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July 2022

2. Jazz Goes to College

Brubeck1Record: Jazz Goes to College
Artist: The Dave Brubeck Quartet
Released: Columbia Records, 1954

The Dave Brubeck Quartet doesn't have the broader name recognition of Miles Davis or John Coltrane, but in his day, Brubeck was was seen as one of the most influential jazz musicians of his era. This particular album features tracks recorded live at three different colleges in the Midwest -- the University of Michigan, the University of Cincinnati, and Oberlin College. Even today jazz is often referred to as the first true American art form, and while the genre was largely driven by Black Americans, this is an example of white musicians making their mark and, as suggested by the locations of these performances, bringing jazz to a white audience.

There's no doubt that this was one of my father's favorite records. The jacket is worn from handling, with tape on three sides to keep it together, but there's something special on the back. Somehow jazz has developed an aura of academic sophistication that can feel almost exclusionary at times. You don't have to study rock and roll, you just feel it. No one ever says, "I don't get pop music." But no genre of music invites investigation like jazz. 

I noticed this when I was younger and started buying jazz CDs, mostly repackaged titles that my father had owned on vinyl. In addition to the remastered music, these CDs always came along with exhaustive liner notes with recording history and artist biographies. I devoured them. But it turns out this is an old practice. On the back of this album jacket is a 2,000-word essay by producer George Avakian. This isn't something written from an historical perspective, but a contemporary review explaining the strengths of the musicians on the record and giving in-depth analysis of each song. "These recordings bubble with exuberance," he writes; "they swing like mad, they are packed with fantastic ideas, they exhibit an incredible cohesion among four sympathetic musicians of consummate skill." Later he explains the importance of improvisation, not just in general but specifically on this record. "The improvisation on harmony and rhythm, as well as melody, goes well beyond what jazz musicians usually have done." It's a master class.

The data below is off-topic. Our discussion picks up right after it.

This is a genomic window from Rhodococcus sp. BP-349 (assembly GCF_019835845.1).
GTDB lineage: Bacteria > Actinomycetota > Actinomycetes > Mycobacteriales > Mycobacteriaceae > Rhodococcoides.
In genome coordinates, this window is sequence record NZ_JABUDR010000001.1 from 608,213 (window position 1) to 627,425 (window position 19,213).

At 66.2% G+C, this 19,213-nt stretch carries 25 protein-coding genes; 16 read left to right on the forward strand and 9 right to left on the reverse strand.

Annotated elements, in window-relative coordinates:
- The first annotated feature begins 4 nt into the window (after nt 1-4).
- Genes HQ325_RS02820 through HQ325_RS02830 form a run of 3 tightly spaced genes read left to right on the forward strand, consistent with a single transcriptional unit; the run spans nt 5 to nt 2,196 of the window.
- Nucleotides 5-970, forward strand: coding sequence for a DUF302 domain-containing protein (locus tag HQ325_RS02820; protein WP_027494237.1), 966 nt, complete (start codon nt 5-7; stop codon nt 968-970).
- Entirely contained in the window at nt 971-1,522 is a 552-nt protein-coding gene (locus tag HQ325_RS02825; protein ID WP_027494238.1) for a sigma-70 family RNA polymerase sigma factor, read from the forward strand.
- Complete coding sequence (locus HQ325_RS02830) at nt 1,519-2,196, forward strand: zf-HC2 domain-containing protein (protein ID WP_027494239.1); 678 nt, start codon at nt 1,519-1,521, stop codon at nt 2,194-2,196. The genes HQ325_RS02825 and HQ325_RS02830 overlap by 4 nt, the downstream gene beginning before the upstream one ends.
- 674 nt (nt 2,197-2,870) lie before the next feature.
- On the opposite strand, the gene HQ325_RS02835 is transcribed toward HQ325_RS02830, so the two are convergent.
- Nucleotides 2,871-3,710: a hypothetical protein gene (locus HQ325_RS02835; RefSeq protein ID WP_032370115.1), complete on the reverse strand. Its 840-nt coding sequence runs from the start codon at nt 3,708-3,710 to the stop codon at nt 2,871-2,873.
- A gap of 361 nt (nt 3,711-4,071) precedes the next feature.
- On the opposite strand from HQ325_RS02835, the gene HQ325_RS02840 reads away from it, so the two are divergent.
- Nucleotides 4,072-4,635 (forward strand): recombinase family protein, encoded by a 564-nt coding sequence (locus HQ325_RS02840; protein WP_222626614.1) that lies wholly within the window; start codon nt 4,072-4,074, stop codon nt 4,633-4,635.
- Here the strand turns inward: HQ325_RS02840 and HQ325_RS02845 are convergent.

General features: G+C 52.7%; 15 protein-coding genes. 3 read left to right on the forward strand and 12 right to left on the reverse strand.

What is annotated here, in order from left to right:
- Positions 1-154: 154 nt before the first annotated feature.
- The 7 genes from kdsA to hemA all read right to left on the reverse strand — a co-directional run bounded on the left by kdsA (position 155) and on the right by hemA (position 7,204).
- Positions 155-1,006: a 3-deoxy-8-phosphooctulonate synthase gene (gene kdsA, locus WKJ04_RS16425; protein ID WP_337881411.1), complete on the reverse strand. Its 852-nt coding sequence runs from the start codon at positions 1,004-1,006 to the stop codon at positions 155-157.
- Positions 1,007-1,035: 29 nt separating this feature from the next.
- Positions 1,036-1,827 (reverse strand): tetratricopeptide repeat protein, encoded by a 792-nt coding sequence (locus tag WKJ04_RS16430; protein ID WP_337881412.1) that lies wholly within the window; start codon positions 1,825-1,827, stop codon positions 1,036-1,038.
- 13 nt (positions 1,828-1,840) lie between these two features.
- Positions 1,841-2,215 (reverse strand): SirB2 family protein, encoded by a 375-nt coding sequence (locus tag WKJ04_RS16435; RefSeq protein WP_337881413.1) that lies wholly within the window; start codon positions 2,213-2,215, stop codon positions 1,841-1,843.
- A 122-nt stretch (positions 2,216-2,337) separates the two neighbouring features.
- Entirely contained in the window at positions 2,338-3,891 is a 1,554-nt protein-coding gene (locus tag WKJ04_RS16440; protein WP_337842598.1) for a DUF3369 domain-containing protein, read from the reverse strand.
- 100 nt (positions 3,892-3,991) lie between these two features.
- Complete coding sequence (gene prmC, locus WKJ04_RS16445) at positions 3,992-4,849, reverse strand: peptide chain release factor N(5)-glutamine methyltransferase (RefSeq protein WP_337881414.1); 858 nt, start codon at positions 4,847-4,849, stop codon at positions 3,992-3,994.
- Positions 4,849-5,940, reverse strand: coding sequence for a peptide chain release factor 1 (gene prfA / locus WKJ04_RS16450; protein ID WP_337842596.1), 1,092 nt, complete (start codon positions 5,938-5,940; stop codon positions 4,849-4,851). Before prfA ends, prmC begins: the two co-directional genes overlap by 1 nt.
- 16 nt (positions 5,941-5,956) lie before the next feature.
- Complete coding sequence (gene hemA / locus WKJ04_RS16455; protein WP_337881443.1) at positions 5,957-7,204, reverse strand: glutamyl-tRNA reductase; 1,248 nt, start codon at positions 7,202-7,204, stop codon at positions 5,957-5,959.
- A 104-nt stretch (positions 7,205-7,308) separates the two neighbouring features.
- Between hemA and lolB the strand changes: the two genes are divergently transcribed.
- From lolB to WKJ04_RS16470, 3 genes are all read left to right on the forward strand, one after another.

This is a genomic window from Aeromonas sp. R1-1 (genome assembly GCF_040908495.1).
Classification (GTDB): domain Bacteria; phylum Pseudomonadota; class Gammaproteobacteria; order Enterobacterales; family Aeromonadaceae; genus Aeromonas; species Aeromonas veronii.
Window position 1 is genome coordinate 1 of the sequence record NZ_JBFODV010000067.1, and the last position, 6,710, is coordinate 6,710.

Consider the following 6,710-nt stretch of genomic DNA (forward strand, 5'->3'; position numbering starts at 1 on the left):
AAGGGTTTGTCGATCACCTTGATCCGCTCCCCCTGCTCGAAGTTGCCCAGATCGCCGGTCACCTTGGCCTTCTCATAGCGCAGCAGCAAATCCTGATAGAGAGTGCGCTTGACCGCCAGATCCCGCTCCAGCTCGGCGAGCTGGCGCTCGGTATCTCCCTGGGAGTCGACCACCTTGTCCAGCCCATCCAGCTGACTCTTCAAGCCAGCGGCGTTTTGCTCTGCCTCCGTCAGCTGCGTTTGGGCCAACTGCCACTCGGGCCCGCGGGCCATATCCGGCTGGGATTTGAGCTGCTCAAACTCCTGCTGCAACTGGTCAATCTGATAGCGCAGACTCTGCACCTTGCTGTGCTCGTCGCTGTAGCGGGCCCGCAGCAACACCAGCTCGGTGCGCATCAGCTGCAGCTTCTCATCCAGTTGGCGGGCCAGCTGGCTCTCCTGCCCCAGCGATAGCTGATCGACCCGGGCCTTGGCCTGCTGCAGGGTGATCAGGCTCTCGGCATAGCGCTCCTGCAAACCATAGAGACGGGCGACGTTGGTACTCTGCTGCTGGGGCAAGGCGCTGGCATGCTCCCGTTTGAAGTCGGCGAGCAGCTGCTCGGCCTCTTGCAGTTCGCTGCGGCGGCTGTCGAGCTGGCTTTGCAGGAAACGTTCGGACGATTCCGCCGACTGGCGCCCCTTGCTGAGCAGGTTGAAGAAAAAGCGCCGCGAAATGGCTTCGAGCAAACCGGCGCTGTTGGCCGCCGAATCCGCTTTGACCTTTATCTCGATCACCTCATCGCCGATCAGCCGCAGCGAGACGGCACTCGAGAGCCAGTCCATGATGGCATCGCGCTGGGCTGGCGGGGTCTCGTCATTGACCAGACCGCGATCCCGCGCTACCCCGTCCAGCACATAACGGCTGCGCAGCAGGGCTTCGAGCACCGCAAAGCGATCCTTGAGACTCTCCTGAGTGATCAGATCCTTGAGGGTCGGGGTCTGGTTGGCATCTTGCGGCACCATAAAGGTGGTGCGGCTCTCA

Again, it isn't hard to imagine my father lounging on a Sunday afternoon, reading and re-reading Avakian's essay with Brubeck's cool jazz playing in the background. Saxophonist Paul Desmond carries the melody, drummer Joe Dodge and bassist Bob Bates keep the rhythm, Brubeck himself jumps back and forth on piano, and my father's toe taps along. It isn't hard to imagine at all. 


Side 1
Balcony Rock
Out of Nowhere
Le Souk

Side 2
Take the "A" Train
The Song Is You
Don't Worry 'Bout Me
I Want to Be Happy

1. Not Now, I'll Tell You When

Basie1Record: Not Now, I'll Tell You When
Artist: Count Basie & His Orchestra
Released: Roulette Records, 1960

I wish I had the musical expertise to better describe this record. Any casual jazz fan knows Count Basie and the Count Basie Orchestra. I'd put myself in that group, certainly. I pulled this record, the first step of my journey, from a small subset of my father's collection. 

Twenty years ago my wife gave me the most thoughtful gift I've ever received. What struck me first was the weight, but the weight made sense when I unwrapped it and found a small carrying case holding twenty or so records. At first I didn't know why my wife was giving me a case of old records, but then I quickly recognized them as my fathers. By itself, it was beautiful, but then she explained. "These are your father's records, some of his favorites."

My mother hadn't yet given me his collection, so it still sat in her house in two record cabinets. They were actually matching chests with upholstered lids that could serve as seats when closed but then open to reveal the vinyl they held within. My wife wanted to buy me a record player, specifically so I could listen to those records. And so she and my mother went through the collection one record at a time so that my mother could pull out twenty or so titles that my father listened to most often. His favorites.